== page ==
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The Importance Of Stonewall 44 Years Later

In 1969, New York City was shaken by a series of violent clashes between the LGBT community and police. This week, as the Supreme Court passed its historical decisions on marriage equality, people gathered at the Stonewall Inn to hear the news.

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The Stonewall Inn was a haven where the LGBT community could feel welcome:

The sign in the window reads: "We homosexuals plead with our people to please help maintain peaceful and quiet conduct on the streets of the Village."


Scott G. Brown, one of the oldest surviving veterans of the Stonewall Inn raid, said of that night:

They were all pretty, prissy, and made up, with their tight dresses and high heels. As the policemen pushed and hurried them to the waiting paddy wagons, one of the drag queens' heels broke off, so she removed both her shoes as the nudging and poking with billy clubs continued. One of the drag queens nudged a policeman in the groin with an elbow while another threw a shoe that struck another officer. Then all hell broke loose! Bottles, rocks, and garbage-can Lids went flying through the air as the cops called for backup!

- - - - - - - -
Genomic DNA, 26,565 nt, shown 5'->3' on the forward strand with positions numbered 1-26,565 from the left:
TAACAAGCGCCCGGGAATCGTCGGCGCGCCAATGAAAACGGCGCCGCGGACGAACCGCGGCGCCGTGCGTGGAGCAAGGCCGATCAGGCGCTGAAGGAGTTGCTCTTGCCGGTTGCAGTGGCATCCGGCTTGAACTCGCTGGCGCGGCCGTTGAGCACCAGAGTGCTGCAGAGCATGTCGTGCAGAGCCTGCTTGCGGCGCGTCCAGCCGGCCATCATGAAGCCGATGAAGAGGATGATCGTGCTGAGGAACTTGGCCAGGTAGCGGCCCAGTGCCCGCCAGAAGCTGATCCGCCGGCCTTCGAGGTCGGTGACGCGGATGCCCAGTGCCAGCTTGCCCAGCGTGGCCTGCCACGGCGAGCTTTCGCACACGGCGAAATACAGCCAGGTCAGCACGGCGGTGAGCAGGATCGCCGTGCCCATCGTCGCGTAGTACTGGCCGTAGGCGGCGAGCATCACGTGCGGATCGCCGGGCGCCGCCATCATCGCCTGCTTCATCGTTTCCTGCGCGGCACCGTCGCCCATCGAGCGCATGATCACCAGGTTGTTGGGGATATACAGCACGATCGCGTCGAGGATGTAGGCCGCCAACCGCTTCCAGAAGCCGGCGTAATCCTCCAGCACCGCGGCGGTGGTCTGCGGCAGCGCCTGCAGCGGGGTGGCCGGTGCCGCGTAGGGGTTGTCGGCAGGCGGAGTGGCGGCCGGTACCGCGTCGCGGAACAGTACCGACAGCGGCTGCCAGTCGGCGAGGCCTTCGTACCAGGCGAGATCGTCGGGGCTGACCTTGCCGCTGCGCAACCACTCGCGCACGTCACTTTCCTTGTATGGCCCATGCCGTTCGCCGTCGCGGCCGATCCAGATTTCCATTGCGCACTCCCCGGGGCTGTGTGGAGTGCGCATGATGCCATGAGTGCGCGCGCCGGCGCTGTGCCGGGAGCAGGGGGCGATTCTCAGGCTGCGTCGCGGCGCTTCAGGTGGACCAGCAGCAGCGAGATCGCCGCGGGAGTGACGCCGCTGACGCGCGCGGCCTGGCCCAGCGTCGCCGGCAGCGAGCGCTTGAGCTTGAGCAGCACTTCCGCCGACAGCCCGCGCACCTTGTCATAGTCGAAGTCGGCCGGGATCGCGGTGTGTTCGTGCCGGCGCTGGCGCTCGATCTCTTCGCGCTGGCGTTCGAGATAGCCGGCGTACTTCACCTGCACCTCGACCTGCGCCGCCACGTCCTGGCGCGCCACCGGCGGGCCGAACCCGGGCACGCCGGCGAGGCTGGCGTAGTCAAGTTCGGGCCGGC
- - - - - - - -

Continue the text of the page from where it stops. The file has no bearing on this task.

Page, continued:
Author David Carter wrote of the riots:

"The true legacy of the Stonewall riots is the ongoing struggle for lesbian, gay, bisexual and transgender equality. While the fight is far from over, it is now a worldwide movement that has won many significant victories, most of them flowing from those six days in the summer of 1969 when gay people found the courage to stand up for themselves on the streets of Greenwich Village."

David Velasco Bermudez, 73, celebrated the Supreme Court decisions at the Castro in San Francisco, but he carried Stonewall in his heart:

Courtesy of Robert Isadore/MCT

He was hit with a billy club during the riot at the Stonewall Inn in New York City on June 27, 1969.